Crypto Cover and Government Risk
Lloyd’s has launched what it calls a first-of-its-kind liability policy to protect against losses arising from the theft of cryptocurrency held in online “wallets.”
The policy, with flexible limits from as little as £1,000, was created by Lloyd’s syndicate Atrium in conjunction with Wales-based cryptocurrency security firm Coincover.
The policy offers a dynamic limit that increases or decreases with the price changes of crypto assets to provide indemnification for the underlying value of the asset even if its price fluctuates. The bitcoin market, for example, is notoriously volatile. The coverage is backed by a panel of other Lloyd’s insurers, including Tokio Marine Kiln and Markel, all of which are members of Lloyd’s Product Innovation Facility.
“As the crypto asset market heats up again at the start of 2020, a new wave of crypto-curious customers are standing by at the ready to jump in, having previously been put off by the lack of adequate protection against theft and loss,” Coincover chief executive David Janczewski said in a press release.
Separately, San Francisco-based digital wallet company Civic Technologies announced it would offer a $1 million digital currency guarantee provided by Coincover.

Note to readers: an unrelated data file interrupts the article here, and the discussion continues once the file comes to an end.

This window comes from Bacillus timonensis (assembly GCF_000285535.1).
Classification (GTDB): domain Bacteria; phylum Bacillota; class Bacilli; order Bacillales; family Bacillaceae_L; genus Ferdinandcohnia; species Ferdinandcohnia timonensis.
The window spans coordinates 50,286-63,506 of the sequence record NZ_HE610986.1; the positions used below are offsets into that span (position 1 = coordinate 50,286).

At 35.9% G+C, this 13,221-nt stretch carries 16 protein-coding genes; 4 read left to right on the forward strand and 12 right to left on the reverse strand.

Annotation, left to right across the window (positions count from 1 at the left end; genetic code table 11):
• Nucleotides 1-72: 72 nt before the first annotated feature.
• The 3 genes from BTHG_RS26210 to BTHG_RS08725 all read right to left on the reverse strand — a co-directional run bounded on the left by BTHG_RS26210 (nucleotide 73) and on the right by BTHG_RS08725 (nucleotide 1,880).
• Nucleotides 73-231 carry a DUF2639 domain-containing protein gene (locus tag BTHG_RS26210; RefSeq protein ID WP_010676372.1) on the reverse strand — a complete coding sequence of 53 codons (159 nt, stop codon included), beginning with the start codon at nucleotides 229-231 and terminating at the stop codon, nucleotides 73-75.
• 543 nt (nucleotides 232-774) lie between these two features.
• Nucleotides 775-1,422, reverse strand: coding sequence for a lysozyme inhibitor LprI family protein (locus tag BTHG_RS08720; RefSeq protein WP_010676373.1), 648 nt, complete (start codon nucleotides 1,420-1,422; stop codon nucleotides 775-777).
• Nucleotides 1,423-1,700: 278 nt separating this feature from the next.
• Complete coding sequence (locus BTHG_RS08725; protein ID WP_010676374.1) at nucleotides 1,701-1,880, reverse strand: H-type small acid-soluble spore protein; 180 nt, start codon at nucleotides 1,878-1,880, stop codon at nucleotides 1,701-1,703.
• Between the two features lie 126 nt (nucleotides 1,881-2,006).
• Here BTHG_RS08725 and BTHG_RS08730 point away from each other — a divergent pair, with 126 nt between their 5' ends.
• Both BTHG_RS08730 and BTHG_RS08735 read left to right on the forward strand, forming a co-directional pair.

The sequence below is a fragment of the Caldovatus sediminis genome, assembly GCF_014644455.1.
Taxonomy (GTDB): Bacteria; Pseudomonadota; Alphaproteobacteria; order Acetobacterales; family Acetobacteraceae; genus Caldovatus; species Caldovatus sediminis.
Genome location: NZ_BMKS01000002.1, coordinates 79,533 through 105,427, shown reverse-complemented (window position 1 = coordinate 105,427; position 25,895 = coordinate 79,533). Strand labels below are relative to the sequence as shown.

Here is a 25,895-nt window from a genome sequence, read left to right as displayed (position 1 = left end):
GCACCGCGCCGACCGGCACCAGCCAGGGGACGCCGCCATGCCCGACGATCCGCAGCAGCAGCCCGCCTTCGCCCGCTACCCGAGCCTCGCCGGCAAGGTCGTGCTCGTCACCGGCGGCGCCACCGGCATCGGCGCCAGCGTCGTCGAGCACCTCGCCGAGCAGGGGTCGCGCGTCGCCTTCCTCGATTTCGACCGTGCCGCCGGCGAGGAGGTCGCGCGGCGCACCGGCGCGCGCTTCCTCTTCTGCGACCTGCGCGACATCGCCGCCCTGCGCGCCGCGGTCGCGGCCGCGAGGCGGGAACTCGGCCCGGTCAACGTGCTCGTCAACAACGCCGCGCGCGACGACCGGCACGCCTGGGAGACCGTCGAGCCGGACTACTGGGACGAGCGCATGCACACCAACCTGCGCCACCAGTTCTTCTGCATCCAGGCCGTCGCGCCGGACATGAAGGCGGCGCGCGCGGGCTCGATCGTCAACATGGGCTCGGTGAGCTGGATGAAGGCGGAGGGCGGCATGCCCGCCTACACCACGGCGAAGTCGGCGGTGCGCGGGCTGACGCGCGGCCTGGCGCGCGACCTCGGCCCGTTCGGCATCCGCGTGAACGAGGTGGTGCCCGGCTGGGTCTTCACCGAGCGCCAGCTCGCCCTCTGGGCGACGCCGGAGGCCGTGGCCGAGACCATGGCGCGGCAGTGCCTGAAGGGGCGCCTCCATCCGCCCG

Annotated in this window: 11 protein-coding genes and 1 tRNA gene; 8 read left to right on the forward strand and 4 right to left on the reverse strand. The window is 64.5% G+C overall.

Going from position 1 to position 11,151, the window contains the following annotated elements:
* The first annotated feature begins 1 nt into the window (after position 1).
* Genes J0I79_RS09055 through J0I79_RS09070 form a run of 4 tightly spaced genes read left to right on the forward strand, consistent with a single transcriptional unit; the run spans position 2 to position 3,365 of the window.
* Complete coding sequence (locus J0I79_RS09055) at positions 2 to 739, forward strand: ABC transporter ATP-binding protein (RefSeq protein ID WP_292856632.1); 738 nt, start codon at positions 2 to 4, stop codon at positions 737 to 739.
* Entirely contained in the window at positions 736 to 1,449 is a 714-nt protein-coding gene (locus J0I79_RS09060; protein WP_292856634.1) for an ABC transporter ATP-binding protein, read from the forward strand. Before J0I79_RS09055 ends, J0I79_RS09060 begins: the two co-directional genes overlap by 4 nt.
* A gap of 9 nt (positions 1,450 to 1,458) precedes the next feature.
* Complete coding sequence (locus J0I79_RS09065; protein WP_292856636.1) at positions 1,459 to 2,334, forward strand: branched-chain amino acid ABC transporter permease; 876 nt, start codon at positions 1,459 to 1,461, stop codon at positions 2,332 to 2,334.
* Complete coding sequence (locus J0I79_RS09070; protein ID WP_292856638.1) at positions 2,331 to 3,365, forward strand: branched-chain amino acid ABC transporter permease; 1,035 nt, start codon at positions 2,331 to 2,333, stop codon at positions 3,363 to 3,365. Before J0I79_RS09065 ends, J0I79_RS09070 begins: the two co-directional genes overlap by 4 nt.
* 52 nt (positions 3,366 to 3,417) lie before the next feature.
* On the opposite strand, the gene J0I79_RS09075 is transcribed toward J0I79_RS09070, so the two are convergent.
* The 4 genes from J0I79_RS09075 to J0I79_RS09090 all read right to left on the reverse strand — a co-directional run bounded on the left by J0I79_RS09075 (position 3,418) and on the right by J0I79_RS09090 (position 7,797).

The lack of a way to secure, store and move cryptoassets could stifle development of the crypto economy, KPMG said in a recent report. Cryptoasset hacks have resulted in $9.8 billion in losses since 2017—not accounting for losses that have not been made public, according to the report released in early March.
Your Money or Your Town
Cyber criminals are going after city hall, increasingly targeting municipalities, agencies and school systems in their ransomware attacks, Corvus Insurance states. Such entities have been the target of more than 100 reported ransomware attacks in the past year, Corvus says. Twelve government entities reported attacks in January alone, on track with the monthly average for 2019.
Criminals are also getting bolder, demanding three times as much money in their ransom ultimatums, according to Corvus. The city of Baltimore, for example, was hit by a nearly $80,000 ransom demand—more than double the average—in a May 2019 attack, but the city refused to pay. Baltimore has estimated its total cost of recovery from the attack at $18.2 million.
Governments may be viewed as a softer target because they are much more likely to manage their own infrastructure than cloud services and rely on the in-house IT staff to keep up with security measures. Corvus estimates that governments have 33% larger attack surfaces, such as open ports and applications, on average, than other organizations.